The decision to manage to a December 2019 target launch date is based on critical, in-depth analyses performed over the last year and is also informed by the risks that we have identified, which we are attacking daily. The ‘first-time’ manufacturing challenges we have been presented with throughout the assembly of vehicle elements is the greatest contributing factor to the new launch window. This is no surprise. We anticipated that we would have these challenges, we will continue to be presented with more challenges as we complete element assembly. We expect to address these with focus, energy, and innovation as we drive toward the December 2019 date.

Some of us have already moved ahead to our next challenge; the manufacturing of EM-2 elements. Vigilance and attention to detail is even more important since EM-2 will be our first flight test mission with crew. I know each of you understand the importance of setting a high bar for job performance in order to take our astronauts further into space than ever before.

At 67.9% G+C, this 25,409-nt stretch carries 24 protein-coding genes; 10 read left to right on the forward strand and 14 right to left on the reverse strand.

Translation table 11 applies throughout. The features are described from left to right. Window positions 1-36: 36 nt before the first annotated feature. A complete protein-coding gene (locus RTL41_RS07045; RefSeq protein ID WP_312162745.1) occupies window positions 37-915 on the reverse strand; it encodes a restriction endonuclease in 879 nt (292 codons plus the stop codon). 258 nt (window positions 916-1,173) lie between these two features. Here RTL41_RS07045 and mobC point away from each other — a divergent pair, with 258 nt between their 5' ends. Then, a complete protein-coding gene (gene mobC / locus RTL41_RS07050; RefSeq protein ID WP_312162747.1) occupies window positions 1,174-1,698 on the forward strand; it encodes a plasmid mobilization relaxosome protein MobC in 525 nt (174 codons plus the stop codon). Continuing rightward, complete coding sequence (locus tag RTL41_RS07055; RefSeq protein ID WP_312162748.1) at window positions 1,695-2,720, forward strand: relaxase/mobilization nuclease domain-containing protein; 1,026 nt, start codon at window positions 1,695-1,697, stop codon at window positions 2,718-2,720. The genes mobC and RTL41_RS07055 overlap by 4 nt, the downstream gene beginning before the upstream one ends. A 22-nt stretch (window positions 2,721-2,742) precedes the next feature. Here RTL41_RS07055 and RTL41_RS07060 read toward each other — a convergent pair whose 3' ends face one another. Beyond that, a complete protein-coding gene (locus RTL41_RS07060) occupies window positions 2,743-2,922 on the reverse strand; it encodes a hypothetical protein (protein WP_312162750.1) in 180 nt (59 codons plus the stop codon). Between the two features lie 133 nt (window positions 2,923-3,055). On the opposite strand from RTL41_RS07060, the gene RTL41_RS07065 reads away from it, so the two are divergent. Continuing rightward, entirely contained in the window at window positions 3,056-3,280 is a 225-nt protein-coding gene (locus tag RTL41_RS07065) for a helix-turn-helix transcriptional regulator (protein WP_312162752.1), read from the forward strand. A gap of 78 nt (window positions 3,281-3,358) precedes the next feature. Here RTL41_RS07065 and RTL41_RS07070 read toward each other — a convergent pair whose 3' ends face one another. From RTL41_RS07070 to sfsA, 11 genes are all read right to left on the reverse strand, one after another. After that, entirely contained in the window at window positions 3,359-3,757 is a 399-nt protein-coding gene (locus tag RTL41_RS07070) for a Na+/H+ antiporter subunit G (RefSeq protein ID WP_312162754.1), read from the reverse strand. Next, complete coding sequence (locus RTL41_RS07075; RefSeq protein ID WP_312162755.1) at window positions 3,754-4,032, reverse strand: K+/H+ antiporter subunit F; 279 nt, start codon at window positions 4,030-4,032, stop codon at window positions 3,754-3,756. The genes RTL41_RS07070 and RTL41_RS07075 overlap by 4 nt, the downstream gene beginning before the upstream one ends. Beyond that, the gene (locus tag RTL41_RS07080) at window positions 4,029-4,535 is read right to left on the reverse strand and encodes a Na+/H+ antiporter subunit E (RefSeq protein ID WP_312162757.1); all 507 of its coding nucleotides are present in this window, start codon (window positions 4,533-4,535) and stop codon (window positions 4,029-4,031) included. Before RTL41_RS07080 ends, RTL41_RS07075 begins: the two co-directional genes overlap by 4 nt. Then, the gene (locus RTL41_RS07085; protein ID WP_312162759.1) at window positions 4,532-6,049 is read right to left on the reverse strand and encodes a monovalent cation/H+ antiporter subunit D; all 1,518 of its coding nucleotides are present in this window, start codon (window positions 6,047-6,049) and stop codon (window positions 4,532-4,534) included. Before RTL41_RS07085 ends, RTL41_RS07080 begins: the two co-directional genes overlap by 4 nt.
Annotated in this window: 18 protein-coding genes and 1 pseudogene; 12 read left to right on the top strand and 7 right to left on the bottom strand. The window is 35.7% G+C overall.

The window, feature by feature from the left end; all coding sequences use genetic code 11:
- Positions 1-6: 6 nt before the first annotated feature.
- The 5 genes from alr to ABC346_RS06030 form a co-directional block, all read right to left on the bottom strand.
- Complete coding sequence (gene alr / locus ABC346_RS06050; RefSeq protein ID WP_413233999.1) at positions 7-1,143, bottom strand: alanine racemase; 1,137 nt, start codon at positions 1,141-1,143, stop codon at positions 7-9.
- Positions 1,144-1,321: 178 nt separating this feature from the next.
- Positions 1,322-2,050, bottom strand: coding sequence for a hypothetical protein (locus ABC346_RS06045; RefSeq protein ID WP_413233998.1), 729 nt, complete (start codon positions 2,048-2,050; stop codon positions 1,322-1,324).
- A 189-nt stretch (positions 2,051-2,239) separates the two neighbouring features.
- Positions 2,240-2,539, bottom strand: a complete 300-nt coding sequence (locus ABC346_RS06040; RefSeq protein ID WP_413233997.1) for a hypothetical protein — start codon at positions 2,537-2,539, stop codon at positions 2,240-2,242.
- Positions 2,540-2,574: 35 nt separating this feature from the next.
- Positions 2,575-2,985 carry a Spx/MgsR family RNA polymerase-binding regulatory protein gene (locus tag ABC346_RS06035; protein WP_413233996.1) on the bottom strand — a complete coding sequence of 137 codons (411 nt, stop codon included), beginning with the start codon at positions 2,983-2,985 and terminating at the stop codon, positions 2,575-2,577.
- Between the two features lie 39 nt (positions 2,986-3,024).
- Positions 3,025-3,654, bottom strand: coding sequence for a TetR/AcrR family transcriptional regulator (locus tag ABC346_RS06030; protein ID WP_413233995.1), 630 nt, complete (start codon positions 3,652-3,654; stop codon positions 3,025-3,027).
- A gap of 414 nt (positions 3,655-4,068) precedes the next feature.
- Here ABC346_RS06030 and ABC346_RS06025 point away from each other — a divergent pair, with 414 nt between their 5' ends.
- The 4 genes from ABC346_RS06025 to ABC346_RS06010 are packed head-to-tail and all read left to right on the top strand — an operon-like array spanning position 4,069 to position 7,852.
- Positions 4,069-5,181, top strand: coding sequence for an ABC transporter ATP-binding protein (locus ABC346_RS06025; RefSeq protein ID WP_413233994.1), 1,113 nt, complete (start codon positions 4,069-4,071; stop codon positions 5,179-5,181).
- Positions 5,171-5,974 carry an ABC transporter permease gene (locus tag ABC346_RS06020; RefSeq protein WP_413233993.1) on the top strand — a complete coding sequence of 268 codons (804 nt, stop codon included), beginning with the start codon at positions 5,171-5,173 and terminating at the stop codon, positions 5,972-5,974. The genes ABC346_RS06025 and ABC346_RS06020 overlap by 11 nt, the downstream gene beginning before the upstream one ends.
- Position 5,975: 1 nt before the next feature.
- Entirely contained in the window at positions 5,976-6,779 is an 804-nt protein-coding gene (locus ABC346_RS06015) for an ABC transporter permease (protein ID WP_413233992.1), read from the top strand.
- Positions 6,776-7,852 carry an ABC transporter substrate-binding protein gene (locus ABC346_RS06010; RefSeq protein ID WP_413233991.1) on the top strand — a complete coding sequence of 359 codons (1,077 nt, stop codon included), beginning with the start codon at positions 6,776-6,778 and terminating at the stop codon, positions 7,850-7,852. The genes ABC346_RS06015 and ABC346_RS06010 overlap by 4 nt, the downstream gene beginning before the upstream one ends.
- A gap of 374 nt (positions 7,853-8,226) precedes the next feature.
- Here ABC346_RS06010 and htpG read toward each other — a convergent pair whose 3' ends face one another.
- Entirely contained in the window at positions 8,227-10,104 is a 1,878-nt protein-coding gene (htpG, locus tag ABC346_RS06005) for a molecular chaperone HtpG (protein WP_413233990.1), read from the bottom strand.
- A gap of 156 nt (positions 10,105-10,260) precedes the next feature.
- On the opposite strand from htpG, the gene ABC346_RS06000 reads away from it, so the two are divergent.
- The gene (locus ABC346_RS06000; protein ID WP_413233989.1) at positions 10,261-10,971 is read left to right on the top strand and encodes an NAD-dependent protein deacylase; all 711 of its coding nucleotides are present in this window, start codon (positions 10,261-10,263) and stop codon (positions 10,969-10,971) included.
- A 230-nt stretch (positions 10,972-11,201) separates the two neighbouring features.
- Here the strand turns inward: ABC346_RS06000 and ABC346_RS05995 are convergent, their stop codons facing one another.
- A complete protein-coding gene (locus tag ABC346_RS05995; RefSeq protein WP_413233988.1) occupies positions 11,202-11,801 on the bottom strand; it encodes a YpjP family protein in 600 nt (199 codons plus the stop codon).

I am proud to lead the ESD Team and even more proud of the accomplishments and contributions that each of you have made. Thank you for your dedication to the mission of extending human presence into deep space.

Please share this with broadly with our extended NASA/Industry Team.

v/r

Bill Hill
Deputy Associate Administrator for Exploration Systems Development
Human Exploration and Operations Mission Directorate.

  • ThomasLMatula

    Good move! A spectular failure in the middle of a Presidential election could well make NASA an issue. I could see the Congressional Hearings now!

  • Jeff2Space

    In the meantime, we’ll throw several more billions of dollars down this worthless rat hole. Argh!

  • Mr Snarky Answer

    Dec 2019 sounds a lot like 2020. Sort of like how $99.99 isn’t 100 bucks

  • duheagle

    State-supported space agencies have come to seem almost like purpose-built museums of multiple ways to embody Parkinson’s Law. SLS-Orion and JWST are the flagship examples at NASA. In Russia, I’d say it’s a tie between Angara development and the construction of Vostochny Spaceport. For ESA, it’s Ariane 6.

  • publiusr

    Musk blows up an engine–and folks still dog SLS. Typical New Spacers